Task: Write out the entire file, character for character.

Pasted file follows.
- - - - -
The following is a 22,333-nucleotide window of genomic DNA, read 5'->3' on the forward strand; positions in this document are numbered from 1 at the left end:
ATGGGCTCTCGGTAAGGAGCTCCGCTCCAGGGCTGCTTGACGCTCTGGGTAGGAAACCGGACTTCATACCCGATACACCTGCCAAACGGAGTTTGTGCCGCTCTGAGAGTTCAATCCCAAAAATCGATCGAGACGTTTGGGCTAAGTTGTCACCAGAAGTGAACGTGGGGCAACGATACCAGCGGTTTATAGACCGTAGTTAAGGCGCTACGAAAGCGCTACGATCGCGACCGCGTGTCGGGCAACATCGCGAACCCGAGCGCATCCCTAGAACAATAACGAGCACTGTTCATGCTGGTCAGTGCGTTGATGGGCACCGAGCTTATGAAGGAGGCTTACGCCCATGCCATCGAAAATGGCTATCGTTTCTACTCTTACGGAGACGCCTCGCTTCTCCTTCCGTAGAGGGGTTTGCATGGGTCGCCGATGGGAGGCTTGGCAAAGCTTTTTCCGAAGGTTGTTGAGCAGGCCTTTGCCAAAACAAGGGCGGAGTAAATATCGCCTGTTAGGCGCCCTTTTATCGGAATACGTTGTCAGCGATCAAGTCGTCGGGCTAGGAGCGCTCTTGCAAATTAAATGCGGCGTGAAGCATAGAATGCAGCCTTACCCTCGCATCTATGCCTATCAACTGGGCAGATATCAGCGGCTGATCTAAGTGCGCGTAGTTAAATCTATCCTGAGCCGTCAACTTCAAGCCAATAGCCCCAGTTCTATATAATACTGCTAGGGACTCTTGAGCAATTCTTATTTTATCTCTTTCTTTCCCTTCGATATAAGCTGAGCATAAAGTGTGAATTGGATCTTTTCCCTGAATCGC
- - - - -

The following is a 22,333-nucleotide window of genomic DNA, read 5'->3' on the forward strand; positions in this document are numbered from 1 at the left end:
ATGGGCTCTCGGTAAGGAGCTCCGCTCCAGGGCTGCTTGACGCTCTGGGTAGGAAACCGGACTTCATACCCGATACACCTGCCAAACGGAGTTTGTGCCGCTCTGAGAGTTCAATCCCAAAAATCGATCGAGACGTTTGGGCTAAGTTGTCACCAGAAGTGAACGTGGGGCAACGATACCAGCGGTTTATAGACCGTAGTTAAGGCGCTACGAAAGCGCTACGATCGCGACCGCGTGTCGGGCAACATCGCGAACCCGAGCGCATCCCTAGAACAATAACGAGCACTGTTCATGCTGGTCAGTGCGTTGATGGGCACCGAGCTTATGAAGGAGGCTTACGCCCATGCCATCGAAAATGGCTATCGTTTCTACTCTTACGGAGACGCCTCGCTTCTCCTTCCGTAGAGGGGTTTGCATGGGTCGCCGATGGGAGGCTTGGCAAAGCTTTTTCCGAAGGTTGTTGAGCAGGCCTTTGCCAAAACAAGGGCGGAGTAAATATCGCCTGTTAGGCGCCCTTTTATCGGAATACGTTGTCAGCGATCAAGTCGTCGGGCTAGGAGCGCTCTTGCAAATTAAATGCGGCGTGAAGCATAGAATGCAGCCTTACCCTCGCATCTATGCCTATCAACTGGGCAGATATCAGCGGCTGATCTAAGTGCGCGTAGTTAAATCTATCCTGAGCCGTCAACTTCAAGCCAATAGCCCCAGTTCTATATAATACTGCTAGGGACTCTTGAGCAATTCTTATTTTATCTCTTTCTTTCCCTTCGATATAAGCTGAGCATAAAGTGTGAATTGGATCTTTTCCCTGAATCGC